Within moments of our son David’s birth, I was encouraged to breastfeed him. Before David was born, my husband and I had planned that I would breastfeed our boy. Not just for all the health benefits we heard about but also because we are the kind of folk who try to save money – after all, kids are expensive! We invested in a breast pump and a really cool pillow that David could lie on so that I wouldn’t have to hold him up to feed him. We felt we were set up for success.
I would hold David close and rub his back while he fed. I’d look into his little eyes and sing songs like “You Are My Sunshine” and “Baby Mine” to him.
I remember feeling drained and a little bitter that my husband slept so peacefully while I was up at night and early mornings feeding our bundle of joy. I had tried pumping but found that my body did not produce enough milk to store. I felt something must have been wrong with me. I took warm showers and applied warm presses to my chest to help open the fountains. Between David’s suckling and the pressure of the breast pump, my breasts felt chafed raw and had hurt very much. With the lack of sleep and attempts to breastfeed, my mind was not in a good place.
It wasn’t until I took David to his pediatrician two weeks after his birth that I realized that I wasn’t giving him enough nutrients and that he was actually losing weight. David’s pediatrician assured me that I wasn’t a bad mother and all that mattered was that he received nutrients to grow up healthy – regardless if that was from breast milk or formula. In her words, “A fed baby is a healthy baby.” Her words took a huge weight off of my shoulders.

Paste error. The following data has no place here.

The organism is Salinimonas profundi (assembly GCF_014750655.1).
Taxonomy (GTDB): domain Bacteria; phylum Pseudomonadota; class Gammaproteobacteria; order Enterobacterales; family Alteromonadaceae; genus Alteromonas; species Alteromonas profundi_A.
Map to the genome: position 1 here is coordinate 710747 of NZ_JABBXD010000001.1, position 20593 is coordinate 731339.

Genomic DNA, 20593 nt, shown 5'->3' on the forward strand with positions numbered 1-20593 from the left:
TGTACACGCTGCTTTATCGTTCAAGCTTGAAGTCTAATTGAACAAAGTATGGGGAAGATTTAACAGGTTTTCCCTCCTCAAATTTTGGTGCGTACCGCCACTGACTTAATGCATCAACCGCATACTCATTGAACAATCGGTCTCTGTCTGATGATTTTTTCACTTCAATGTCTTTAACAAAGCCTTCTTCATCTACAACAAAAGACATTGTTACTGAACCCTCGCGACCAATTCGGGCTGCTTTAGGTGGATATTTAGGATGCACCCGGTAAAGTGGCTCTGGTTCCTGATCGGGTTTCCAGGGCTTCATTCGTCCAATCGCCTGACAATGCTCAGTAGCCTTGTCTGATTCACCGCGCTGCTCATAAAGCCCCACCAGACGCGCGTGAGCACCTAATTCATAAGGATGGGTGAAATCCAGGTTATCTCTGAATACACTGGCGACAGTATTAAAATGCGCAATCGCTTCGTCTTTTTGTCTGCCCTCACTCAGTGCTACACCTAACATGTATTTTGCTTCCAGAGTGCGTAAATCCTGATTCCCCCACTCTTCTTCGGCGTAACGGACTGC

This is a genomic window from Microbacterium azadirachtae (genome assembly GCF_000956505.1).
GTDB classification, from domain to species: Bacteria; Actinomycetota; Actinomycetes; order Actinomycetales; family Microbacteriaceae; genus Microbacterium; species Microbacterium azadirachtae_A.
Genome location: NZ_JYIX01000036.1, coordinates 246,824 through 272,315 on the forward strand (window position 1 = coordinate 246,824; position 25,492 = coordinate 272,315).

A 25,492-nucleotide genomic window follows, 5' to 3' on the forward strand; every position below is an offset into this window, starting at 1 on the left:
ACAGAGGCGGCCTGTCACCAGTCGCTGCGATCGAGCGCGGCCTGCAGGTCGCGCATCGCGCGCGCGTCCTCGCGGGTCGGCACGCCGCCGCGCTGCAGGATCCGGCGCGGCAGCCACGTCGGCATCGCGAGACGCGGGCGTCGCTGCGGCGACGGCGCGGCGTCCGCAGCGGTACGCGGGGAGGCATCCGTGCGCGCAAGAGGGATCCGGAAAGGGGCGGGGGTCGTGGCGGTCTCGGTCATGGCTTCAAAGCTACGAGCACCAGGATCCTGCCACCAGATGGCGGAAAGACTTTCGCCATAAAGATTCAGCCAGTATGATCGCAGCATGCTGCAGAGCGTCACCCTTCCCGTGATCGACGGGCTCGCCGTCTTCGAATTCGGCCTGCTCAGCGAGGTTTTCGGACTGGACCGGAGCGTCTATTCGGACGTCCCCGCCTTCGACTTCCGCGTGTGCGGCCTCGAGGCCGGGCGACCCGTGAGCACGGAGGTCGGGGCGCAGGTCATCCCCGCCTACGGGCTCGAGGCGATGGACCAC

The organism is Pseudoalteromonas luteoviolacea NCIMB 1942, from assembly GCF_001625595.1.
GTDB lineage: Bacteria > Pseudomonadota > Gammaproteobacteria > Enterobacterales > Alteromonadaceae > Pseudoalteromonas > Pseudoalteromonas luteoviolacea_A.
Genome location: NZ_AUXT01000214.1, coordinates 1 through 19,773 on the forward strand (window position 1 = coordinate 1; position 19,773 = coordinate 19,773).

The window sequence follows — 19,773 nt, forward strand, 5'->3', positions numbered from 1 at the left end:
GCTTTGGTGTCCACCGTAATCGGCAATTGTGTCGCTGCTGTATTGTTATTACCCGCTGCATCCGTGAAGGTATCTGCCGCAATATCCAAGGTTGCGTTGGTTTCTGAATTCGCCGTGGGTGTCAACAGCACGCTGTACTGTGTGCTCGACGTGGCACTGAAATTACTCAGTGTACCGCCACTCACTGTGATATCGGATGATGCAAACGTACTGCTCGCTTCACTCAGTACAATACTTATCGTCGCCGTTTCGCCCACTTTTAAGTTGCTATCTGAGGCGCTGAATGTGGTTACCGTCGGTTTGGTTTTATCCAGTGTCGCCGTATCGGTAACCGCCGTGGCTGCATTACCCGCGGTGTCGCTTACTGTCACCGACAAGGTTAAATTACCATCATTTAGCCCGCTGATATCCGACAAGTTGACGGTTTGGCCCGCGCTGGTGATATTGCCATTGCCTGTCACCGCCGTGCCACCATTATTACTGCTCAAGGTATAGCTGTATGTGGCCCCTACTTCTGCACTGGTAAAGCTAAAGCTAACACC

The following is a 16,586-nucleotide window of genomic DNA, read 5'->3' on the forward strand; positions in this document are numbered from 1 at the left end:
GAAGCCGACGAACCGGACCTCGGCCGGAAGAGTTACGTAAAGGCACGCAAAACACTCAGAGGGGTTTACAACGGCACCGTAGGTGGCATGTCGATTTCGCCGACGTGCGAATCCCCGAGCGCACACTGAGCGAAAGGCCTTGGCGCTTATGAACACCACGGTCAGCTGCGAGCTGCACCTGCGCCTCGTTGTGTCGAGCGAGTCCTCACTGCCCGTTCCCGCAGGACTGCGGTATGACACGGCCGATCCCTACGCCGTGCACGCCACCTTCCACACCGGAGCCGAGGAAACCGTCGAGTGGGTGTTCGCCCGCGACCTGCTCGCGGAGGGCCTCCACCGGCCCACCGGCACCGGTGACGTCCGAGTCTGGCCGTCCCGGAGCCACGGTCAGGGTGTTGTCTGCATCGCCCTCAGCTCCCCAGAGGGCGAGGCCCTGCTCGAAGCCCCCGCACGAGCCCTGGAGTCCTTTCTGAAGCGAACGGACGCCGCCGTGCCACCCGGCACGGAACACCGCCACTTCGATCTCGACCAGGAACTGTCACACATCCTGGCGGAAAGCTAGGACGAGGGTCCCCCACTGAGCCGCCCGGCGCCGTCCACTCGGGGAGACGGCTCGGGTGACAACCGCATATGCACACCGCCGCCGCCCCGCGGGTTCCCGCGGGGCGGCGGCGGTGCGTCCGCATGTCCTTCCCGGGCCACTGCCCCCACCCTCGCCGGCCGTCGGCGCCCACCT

The pediatrician’s office supplied us with three sample sizes of different formulas. There was a bit of trial and error in finding which formula worked best for David. We eventually found one that worked. One of the benefits I found immediately from using formula was that I could sleep while my husband alternated with me throughout the night to feed our son. My husband felt happy when he saw how much better David and I looked soon after he was helping with the feedings. My son was gaining weight and I started to look well rested.
As we transitioned to baby formula, I took steps to keep my body from producing the limited milk that it had. This process felt equally painful to actual breastfeeding. My breasts had become swollen. I was taking cold showers to prevent any leakage that would come from taking warm showers. I discovered wet bras and shirts for a period of time. This made it a little embarrassing if I was out of the house. Eventually, the pain subsided and my breasts stopped producing milk.
Although there was pain and a little mom guilt, my baby was eating. Ultimately, this mommy was happy to have a healthy baby.